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CANMET Materials Technology Laboratory
The CANMET Materials Technology Laboratory, with facilities in Hamilton and Calgary, is the largest research centre in Canada dedicated to metals and materials research, focusing on fabrication, processing and evaluation. Scientific and technical staff are involved in research and development to provide materials solutions for Canadian industry in the energy, transportation and metal-manufacturing sectors. Canada has long been a leader in this field.
The mandate of the CANMET materials lab is to develop and deploy technologies that improve all aspects of producing and using value-added products derived from metals and minerals. Particular emphasis is placed on solving technological problems of relevance to NRCan’s mandate in clean energy and sustainable development, and on transferring materials technology to Canadian companies. In doing so, CANMET strives to develop technologies that improve the reliability of energy production and energy efficiency, reduce greenhouse gas emissions and other environmental impacts, result in innovative products for a green economy and enhance health, security and safety.
CANMET’s materials research focuses on three industrial sectors that are enormous users of Canada’s natural resources and, therefore, are central to the mandate of NRCan. Laboratory staff work closely with clients and stakeholders in each sector:
- Transportation — particularly the manufacturers of vehicles, engines and components, which require new advanced-materials solutions to improve fuel efficiency while maintaining safety and performance;
- Energy — components for use in clean energy production (such as next-generation nuclear reactors and clean combustion systems for fossil fuels) and reliable pipelines to transport gas, oil, biofuels and carbon dioxide; and
- Metal Manufacturing — components for a variety of other sectors, such as defence, aerospace, health and construction, which require high-performance materials.
CANMET also studies other aspects of sustainable development, such as achieving process efficiencies and the recycling of materials and has expertise and facilities for the pilot-scale production and performance assessment of novel materials. It houses unique facilities for handling hot and molten metal in pilot-scale quantities in its experimental casting and metal-forming laboratories. It also characterizes the microstructure of innovative materials and assesses their mechanical, corrosion, thermal and electrochemical performance.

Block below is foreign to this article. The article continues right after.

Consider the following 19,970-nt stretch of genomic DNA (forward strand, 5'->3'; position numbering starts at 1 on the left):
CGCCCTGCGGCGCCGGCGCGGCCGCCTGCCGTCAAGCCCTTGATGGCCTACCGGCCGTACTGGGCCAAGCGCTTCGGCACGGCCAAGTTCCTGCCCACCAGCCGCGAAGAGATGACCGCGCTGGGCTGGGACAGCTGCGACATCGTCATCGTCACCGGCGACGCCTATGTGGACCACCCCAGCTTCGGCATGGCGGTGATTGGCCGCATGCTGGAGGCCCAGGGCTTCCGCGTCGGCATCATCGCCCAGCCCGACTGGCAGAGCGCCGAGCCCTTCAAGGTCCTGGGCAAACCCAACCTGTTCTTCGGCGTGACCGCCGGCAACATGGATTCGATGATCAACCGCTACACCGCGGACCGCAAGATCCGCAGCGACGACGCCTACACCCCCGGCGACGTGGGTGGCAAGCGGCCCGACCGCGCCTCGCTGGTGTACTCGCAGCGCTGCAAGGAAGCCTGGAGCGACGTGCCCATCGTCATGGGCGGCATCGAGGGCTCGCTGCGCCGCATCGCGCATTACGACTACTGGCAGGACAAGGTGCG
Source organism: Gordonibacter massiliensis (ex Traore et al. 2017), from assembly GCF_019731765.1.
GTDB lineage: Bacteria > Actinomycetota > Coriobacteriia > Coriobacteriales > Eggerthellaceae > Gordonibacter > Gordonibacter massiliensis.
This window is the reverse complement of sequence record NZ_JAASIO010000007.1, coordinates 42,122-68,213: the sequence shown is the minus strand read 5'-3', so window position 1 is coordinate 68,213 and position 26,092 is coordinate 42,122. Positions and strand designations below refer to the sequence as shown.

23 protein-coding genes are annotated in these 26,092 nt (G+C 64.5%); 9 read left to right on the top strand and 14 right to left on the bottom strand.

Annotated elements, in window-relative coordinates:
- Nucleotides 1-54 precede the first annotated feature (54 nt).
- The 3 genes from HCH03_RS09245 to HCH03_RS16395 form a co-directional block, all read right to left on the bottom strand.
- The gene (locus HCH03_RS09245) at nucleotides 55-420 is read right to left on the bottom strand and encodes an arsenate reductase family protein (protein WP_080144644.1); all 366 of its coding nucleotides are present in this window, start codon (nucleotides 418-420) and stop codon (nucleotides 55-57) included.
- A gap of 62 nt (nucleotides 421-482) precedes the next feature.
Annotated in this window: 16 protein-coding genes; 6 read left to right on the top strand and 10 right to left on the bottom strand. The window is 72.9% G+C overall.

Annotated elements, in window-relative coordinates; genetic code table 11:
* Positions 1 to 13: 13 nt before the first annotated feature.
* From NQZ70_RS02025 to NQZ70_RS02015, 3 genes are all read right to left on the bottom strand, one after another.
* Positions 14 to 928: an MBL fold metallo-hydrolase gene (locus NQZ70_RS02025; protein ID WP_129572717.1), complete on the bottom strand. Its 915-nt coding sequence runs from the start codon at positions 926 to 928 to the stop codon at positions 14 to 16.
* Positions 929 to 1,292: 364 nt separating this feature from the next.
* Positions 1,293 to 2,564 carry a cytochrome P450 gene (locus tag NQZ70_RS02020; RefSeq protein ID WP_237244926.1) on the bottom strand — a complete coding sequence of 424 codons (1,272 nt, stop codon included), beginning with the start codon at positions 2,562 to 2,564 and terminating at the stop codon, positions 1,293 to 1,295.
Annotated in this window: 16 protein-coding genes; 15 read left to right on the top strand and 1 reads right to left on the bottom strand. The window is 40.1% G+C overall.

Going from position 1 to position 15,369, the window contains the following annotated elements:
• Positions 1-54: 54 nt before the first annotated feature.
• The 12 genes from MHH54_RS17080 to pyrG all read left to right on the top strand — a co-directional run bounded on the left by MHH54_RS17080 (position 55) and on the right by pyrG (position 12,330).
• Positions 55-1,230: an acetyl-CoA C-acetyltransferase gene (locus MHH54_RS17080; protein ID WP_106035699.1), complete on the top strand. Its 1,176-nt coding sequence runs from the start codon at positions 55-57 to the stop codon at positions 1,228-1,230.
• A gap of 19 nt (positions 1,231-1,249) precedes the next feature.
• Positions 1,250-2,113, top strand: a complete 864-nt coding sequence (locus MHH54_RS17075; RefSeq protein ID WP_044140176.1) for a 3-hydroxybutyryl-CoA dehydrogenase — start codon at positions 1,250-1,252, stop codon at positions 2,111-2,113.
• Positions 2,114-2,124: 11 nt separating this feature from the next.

These unique facilities are used by university researchers through CANMET’s academic access program, which is supported by a grant from the Natural Sciences and Engineering Research Council (NSERC). The program has supported 64 research projects from 18 universities across Canada.
Collaborative Research Agreement
The Collaborative Research Agreement (CRA) with the University of Waterloo will encourage advanced research in areas relevant to Ontario’s manufacturing industries. It will support materials developments for new light-weight vehicles using high-strength steels, aluminum, magnesium, titanium and polymers; manufacturing technologies such as metal forming and welding; nanomaterials; and advanced materials research for thermal management and defence applications. The CRA will also help make the CANMET facilities more accessible to researchers at the university and will aid in the training of students.
CANMET will benefit from Waterloo’s Centre for Automotive Research (WatCAR), which functionally links the academic community to industry receptors and research collaborators. The CRA with Waterloo will support automotive research, which will have a positive impact on the competitiveness of Canadian automotive manufacturing sector.
CANMET and the University of Waterloo are also active in joint nanotechnology research through the Waterloo Institute for Nanotechnology, an interdisciplinary centre of excellence pioneering high-impact research and innovation in nanotechnology. The Institute’s Director, Dr. Arthur Carty, is the former Science & Technology Advisor to the Prime Minister. CANMET’s work in thermoelectrics and photocatalysts will benefit from the concentration of research capability at this new institute. One specific project aims to capture some of the 60 percent of heat that is lost in manufacturing processes and during automotive combustion to produce useful electricity. This research also supports CANMET’s collaborations with the U.S. Department of Energy’s Oak Ridge National Laboratory.
A Research Collaboration Steering Committee will encourage collaboration to develop specific research projects, such as automotive welding and joining technology and nano-structured materials.
The research agreement is effective for five years.
Media may contact:
Julie Di Mambro
Office of the Minister
Natural Resources Canada
Natural Resources Canada
NRCan's news releases and backgrounders are available at http://www.nrcan.gc.ca/media-room/home/1784.
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